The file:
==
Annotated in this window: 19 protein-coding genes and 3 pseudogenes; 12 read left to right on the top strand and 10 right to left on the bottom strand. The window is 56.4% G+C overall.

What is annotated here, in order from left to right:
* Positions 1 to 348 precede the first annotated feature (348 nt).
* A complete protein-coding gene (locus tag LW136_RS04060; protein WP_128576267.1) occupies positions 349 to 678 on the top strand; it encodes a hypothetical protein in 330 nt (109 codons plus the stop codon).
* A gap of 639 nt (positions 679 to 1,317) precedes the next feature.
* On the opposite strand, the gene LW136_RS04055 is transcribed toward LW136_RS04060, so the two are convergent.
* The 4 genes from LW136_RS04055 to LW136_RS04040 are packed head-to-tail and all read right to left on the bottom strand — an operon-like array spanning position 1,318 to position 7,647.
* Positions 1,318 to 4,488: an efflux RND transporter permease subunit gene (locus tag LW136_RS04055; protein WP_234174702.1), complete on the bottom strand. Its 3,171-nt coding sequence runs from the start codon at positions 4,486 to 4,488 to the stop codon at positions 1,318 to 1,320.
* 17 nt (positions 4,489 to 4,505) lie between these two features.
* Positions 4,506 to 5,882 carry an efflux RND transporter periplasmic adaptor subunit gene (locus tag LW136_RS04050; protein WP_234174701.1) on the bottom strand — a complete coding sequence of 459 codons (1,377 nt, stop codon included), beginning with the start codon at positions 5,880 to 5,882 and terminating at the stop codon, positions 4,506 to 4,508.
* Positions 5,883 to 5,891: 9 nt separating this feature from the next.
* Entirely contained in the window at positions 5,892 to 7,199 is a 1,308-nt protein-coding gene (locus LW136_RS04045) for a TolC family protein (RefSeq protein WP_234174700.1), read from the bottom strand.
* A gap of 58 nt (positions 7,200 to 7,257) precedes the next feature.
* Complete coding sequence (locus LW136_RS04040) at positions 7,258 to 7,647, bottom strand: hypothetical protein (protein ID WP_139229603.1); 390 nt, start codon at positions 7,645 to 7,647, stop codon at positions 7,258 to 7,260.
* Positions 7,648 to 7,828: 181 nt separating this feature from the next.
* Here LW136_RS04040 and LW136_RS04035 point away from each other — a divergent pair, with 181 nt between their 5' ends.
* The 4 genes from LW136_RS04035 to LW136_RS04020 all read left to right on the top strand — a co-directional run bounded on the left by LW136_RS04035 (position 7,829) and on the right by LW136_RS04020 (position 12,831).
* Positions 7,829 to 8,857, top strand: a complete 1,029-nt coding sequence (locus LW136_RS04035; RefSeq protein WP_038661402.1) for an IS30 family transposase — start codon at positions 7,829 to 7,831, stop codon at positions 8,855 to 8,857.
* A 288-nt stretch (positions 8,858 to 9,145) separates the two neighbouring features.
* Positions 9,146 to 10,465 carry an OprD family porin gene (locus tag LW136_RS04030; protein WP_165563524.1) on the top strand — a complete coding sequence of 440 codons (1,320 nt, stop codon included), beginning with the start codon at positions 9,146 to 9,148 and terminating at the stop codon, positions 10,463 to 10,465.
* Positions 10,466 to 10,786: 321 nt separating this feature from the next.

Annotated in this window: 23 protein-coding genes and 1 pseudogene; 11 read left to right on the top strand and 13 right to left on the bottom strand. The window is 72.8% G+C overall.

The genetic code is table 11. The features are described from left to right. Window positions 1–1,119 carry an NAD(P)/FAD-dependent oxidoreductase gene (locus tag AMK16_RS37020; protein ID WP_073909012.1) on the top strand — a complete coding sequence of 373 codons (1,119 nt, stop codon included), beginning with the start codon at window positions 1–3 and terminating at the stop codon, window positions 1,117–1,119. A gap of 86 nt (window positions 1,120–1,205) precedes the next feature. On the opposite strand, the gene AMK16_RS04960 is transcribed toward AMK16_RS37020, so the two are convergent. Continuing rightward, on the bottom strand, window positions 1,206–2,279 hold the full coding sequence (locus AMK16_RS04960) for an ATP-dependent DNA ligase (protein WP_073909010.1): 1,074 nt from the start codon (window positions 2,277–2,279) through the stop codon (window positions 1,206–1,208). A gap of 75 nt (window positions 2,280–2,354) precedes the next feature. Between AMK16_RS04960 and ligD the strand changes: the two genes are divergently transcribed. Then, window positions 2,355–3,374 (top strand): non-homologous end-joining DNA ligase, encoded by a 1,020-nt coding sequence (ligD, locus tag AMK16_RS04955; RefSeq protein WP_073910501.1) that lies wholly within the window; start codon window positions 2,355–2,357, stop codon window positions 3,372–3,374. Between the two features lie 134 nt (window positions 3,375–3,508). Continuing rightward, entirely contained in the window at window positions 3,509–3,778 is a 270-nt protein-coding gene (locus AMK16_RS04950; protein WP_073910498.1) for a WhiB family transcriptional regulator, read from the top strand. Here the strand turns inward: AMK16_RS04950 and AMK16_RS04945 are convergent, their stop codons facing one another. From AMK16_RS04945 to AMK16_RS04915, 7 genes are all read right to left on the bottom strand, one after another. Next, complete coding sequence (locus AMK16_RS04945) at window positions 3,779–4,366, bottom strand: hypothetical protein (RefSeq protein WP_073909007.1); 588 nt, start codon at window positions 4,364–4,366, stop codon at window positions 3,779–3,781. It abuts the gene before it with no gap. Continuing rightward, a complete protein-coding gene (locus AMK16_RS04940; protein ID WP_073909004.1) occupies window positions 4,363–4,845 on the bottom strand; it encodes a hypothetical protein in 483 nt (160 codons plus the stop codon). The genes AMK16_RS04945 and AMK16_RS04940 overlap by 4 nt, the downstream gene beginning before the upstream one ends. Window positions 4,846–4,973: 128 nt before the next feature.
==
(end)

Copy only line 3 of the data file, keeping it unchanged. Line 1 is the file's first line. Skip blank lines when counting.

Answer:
* Positions 1 to 348 precede the first annotated feature (348 nt).